The single most important piece of advice I can give to anyone on the topic of branch expansion is not to scrimp on bandwidth. High-speed data connections are becoming cheaper and cheaper, and there are also a number of competing technologies available. Make sure you understand each of your options, how much they cost, and what the trade-offs are. The last thing you want is for your new, expanded operation to grind to a halt because you ran out of bandwidth.
Nearly as important is the need for remote network management tools. In other words, you need to be able to manage and control the entire system, branches and all, from your computer room. It's simply not feasible to send your technical staff out to a branch every time something goes wrong.
As for biometrics in lieu of some other more traditional security measure, I don't think we're there yet. Naturally, as you add more members, you're going to encounter more fraud. There's just no way around that. However, biometric technology is still very expensive, meaning that an investment in the technology at this point may not pay for itself very quickly in terms of preventing fraud. Furthermore, depending on which biometric technology you choose--- fingerprints, retinal scans and facial recognition are all technically viable-you're likely to meet some resistance from your members.
The cornerstone to any fraud prevention program is solid policies and procedures. Without these, all the cool gadgets in the world won't help. I suggest the credit union invests the time first to make sure its internal security policies and procedures are able to accommodate the projected growth. That may seem like a low-tech notion, but I think it makes sense.
Chris Brooks, Chief Technology Officer, Corillian Corp.
The considerations for expanding branch network (hardware, data distribution and network infrastructure) include:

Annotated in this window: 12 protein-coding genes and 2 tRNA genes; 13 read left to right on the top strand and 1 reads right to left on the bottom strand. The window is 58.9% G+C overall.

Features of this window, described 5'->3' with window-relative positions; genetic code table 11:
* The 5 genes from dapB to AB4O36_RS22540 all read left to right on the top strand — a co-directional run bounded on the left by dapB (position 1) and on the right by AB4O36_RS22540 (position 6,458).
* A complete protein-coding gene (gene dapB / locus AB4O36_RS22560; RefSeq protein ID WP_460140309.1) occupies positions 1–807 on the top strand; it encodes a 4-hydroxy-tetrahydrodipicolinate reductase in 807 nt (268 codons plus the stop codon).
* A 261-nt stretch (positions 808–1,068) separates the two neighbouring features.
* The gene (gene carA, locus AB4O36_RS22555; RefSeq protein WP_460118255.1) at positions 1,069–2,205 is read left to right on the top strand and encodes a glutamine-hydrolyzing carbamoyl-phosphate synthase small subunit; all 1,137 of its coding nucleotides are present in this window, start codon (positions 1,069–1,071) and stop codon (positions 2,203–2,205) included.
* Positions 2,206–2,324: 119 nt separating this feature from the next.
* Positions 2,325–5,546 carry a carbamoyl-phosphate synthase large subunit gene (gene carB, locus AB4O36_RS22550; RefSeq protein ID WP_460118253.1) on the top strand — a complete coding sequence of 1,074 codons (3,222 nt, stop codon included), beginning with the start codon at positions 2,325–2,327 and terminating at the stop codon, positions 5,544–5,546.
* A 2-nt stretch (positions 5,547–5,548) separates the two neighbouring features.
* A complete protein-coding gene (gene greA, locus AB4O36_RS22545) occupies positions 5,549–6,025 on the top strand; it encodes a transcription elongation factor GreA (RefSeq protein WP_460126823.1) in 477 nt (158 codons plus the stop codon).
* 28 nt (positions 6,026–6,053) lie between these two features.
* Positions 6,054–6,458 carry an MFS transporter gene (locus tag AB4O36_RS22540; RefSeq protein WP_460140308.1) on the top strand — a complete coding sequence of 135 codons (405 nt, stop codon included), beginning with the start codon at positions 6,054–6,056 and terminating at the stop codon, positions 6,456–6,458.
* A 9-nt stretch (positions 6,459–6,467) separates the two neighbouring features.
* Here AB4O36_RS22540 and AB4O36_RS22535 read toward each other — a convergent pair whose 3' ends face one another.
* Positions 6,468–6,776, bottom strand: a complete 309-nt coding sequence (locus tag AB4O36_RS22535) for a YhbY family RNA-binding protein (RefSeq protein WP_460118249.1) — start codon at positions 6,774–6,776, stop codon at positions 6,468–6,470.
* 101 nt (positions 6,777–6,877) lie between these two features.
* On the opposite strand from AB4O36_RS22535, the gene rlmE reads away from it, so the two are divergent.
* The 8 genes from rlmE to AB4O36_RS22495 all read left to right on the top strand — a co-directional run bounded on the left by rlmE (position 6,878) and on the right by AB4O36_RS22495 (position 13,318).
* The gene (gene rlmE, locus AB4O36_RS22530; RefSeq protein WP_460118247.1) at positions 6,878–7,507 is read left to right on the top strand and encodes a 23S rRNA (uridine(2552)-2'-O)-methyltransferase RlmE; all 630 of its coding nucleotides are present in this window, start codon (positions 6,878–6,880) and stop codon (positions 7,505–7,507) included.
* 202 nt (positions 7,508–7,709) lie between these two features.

* How are branches receiving their data? Mainframe or LAN?
* If LAN based, do/will the branches have individual LANs?
* As branch network grows, distribution of updates to application software needs to be considered. Smaller, non- geographically diverse branch networks can utilize "sneaker net" (send floppy or CD to branches with install instructions). For larger, geographically-extended networks, automated distribution is more efficient and won't require training of branch personnel.
* Is the current branch technology extensible and scalable to support extended numbers of branches?
Network infrastructure needs to be considered, such as network backbone expansion and mainframe capacity. Additions of branches and therefore transactions will likely increase processing time. What will the impact of larger batch run times be on other applications dependent on the data (missed windows). Individual branch configurations also need to be considered, such as cable drops, power, etc.
As you expand your branch network, you are inherently expanding your risk profile. As you service more customers, more people will require access to your core systems, increasing the probability that fraud will occur. Biometric technology can aid in mitigating some of that risk, but it is not a silver bullet. Biometric technology today is best used for physical access control to highly secured areas such as data centers. At this time, biometrics are not well-suited for controlling access to applications. For those systems, you may want to consider improving on usernames and passwords by using one-time pads such as RSA's SecureID cards or Vasco DigiPass tokens.
Jim Hutchins, Director of Cyber Products, re:Member Data Systems, Indianapolis
With an expanded branch network, it is imperative to ensure that your infrastructure is ready to support increased activity. The network should be self-healing and redundant, with the appropriate bandwidth to support high transaction volumes. Review firewall security, telecommunications, and the proliferation of Internet technologies, including home banking and bill payment.
Dick McConnell, AFTECH, Malverne, Penn.
The question of biometric security devices is easy enough to answer: they do improve security. They are also expensive and-to members unfamiliar with them-can be intimidating. How much fraud are you expecting? Is the fraud cheaper than the security system? These are baseline questions that have to be answered to determine the cost/benefit equation of any security measure.